Female student stress and anxiety

Parents and therapists can play a role in helping students manage stress and set realistic expectations as they prepare for college.

Sponsored by Viewpoint Psychology and Wellness

Kindergarten can seem like just yesterday, yet you’re not-so-little one may be headed off to college this fall. Along with making sure they have the everyday essentials, Dr. Melanie Schwartz, owner of Viewpoint Psychology and Wellness, emphasizes the importance of having the emotional tools to handle new stressors.

“From an early age, it is often instilled into children that they need to work as hard as possible to get into college,” Schwartz says. “Once they get into college, there is the belief that now students can relax because they accomplished their goal. But that isn’t the case. College is actually very similar to high school, and they have to do just as many extracurricular activities as possible to get into graduate school or get an internship or job after they graduate.”

Pressure surrounding college starts as early as middle school. From AP classes to SAT and ACT prep courses, the message students are hearing is that they need to constantly be striving for more, doing more and constantly working toward something.

“This stress and anxiety are starting at an early age,” Schwartz says. “We are seeing an increase in depression and anxiety in students who feel they can’t achieve these unrealistic expectations. If they don’t know how to deal with that, and often they don’t, they are turning to unhealthy habits or self-medicating.”

The challenge of finding yourself is difficult during teen years, while the pressure of achieving success is difficult to navigate at any age. Combining the two is seen as a major cause of the increase in anxiety, depression and suicide in children today.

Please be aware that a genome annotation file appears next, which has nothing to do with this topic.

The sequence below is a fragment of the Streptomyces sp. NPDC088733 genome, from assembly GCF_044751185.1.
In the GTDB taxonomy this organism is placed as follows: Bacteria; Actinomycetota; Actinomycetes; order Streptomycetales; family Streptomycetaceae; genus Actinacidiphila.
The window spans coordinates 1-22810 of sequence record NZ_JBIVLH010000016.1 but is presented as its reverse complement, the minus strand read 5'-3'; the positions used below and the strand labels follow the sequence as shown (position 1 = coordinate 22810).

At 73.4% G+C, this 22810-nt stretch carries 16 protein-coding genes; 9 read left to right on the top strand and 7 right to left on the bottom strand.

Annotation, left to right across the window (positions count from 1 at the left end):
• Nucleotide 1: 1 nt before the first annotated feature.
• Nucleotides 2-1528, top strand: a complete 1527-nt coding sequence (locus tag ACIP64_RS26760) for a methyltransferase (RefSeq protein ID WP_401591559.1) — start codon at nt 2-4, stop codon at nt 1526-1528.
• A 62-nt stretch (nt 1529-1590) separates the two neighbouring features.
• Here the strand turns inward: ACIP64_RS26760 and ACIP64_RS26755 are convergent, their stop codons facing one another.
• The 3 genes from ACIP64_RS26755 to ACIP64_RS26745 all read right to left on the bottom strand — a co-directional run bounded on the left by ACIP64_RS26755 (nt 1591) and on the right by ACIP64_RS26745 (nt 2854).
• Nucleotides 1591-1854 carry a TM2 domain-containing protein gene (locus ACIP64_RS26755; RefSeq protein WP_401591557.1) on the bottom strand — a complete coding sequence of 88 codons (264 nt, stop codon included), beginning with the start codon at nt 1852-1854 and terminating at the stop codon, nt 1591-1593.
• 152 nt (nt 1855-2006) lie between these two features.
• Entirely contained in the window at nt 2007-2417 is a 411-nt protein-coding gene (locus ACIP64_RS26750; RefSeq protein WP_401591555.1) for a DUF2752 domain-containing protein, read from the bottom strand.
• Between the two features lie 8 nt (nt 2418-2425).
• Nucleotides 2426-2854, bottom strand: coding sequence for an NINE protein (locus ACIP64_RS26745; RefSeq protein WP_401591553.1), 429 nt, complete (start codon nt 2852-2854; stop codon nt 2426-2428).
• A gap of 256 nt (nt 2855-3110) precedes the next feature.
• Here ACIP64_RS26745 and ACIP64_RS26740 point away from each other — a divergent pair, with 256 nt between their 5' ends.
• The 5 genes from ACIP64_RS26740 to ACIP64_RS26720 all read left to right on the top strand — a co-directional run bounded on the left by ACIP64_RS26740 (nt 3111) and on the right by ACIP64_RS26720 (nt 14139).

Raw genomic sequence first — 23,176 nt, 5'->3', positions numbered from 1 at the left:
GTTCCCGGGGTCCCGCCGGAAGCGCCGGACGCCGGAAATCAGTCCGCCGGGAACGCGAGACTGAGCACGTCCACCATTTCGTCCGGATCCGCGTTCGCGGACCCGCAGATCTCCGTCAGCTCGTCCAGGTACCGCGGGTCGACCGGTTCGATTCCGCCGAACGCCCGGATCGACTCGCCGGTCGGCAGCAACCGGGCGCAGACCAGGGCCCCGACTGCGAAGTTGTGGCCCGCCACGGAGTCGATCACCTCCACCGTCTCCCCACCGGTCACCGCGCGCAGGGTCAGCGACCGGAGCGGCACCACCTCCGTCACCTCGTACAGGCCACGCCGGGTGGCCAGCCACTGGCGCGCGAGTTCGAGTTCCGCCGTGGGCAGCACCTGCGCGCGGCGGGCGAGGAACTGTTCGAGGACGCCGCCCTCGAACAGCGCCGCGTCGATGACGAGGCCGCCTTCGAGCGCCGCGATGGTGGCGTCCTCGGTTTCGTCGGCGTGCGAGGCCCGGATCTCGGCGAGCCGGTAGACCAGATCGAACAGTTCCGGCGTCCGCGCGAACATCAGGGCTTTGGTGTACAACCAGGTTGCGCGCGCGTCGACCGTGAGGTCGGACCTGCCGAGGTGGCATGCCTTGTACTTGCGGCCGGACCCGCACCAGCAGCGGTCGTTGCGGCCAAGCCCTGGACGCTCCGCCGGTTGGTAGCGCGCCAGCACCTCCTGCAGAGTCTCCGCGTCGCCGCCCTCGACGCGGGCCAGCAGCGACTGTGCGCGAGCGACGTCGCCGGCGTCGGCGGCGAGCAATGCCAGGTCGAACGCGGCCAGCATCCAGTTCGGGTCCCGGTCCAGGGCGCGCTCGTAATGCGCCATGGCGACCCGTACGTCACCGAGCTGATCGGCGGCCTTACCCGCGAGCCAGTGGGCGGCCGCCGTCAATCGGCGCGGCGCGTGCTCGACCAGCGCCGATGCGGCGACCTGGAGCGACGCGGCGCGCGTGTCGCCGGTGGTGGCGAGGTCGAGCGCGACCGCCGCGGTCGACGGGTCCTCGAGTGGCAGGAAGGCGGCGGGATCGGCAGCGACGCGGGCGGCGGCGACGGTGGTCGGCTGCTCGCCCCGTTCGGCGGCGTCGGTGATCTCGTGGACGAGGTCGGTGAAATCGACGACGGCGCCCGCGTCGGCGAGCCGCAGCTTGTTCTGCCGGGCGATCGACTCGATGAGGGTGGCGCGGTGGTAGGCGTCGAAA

“Children don’t have the coping strategies to manage this level of stress effectively,” Schwartz says. “Children with access to therapy learn the most effective strategies to teach them to slow down, lower expectations and balance being a child with being successful. Parents who recognize the need for therapy are giving their students a wonderful gift.”

college test stress
via iStock

Parents can also help by having realistic expectations for their student from a young age.

  • Teach them how to relax and “just be a kid.”
  • Balance academics vs. playtime.
  • Make sure that playtime is truly play and not more busy time.
  • Incorporate family time, regardless of how busy you are.

There are also signs to watch for as students navigate education from high school through college.

  • Do they seem anxious over simple tasks?
  • Are they able to unwind and relax when finished with a project?
  • Are they handling their emotions well?

“Be aware of how your child is behaving. Educating yourself on the symptoms of depression and anxiety can teach you what to look for,” Schwartz says. “Most importantly, keep open lines of communication at all times. If your student doesn’t feel like they have a safe place to express their emotions, therapy can help them discuss and also create the strategies they need for success.”

Therapy can be a safe place for children and young adults to process their emotions and cope with stress. It can also provide them with the essential tools they need throughout their lives to tackle difficult emotions in a healthy way.

Viewpoint Psychology and Wellness

2075 E. West Maple Road, Commerce Township

7035 Orchard Lake Road, West Bloomfield



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